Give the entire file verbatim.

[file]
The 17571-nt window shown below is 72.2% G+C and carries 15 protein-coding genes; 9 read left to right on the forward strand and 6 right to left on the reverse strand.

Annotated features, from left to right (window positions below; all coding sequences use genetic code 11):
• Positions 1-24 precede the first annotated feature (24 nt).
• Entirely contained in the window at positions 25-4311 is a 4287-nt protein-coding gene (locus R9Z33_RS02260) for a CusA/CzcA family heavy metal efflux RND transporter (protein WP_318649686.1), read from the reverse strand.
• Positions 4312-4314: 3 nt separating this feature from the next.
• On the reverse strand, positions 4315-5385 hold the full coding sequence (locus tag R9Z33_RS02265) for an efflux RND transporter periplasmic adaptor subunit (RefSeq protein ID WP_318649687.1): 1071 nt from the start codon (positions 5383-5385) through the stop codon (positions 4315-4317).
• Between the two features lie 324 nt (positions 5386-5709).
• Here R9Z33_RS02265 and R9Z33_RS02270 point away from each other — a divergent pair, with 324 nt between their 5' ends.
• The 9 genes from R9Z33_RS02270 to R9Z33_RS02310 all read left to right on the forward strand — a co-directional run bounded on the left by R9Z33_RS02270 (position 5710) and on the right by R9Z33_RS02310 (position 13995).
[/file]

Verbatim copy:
The 17571-nt window shown below is 72.2% G+C and carries 15 protein-coding genes; 9 read left to right on the forward strand and 6 right to left on the reverse strand.

Annotated features, from left to right (window positions below; all coding sequences use genetic code 11):
• Positions 1-24 precede the first annotated feature (24 nt).
• Entirely contained in the window at positions 25-4311 is a 4287-nt protein-coding gene (locus R9Z33_RS02260) for a CusA/CzcA family heavy metal efflux RND transporter (protein WP_318649686.1), read from the reverse strand.
• Positions 4312-4314: 3 nt separating this feature from the next.
• On the reverse strand, positions 4315-5385 hold the full coding sequence (locus tag R9Z33_RS02265) for an efflux RND transporter periplasmic adaptor subunit (RefSeq protein ID WP_318649687.1): 1071 nt from the start codon (positions 5383-5385) through the stop codon (positions 4315-4317).
• Between the two features lie 324 nt (positions 5386-5709).
• Here R9Z33_RS02265 and R9Z33_RS02270 point away from each other — a divergent pair, with 324 nt between their 5' ends.
• The 9 genes from R9Z33_RS02270 to R9Z33_RS02310 all read left to right on the forward strand — a co-directional run bounded on the left by R9Z33_RS02270 (position 5710) and on the right by R9Z33_RS02310 (position 13995).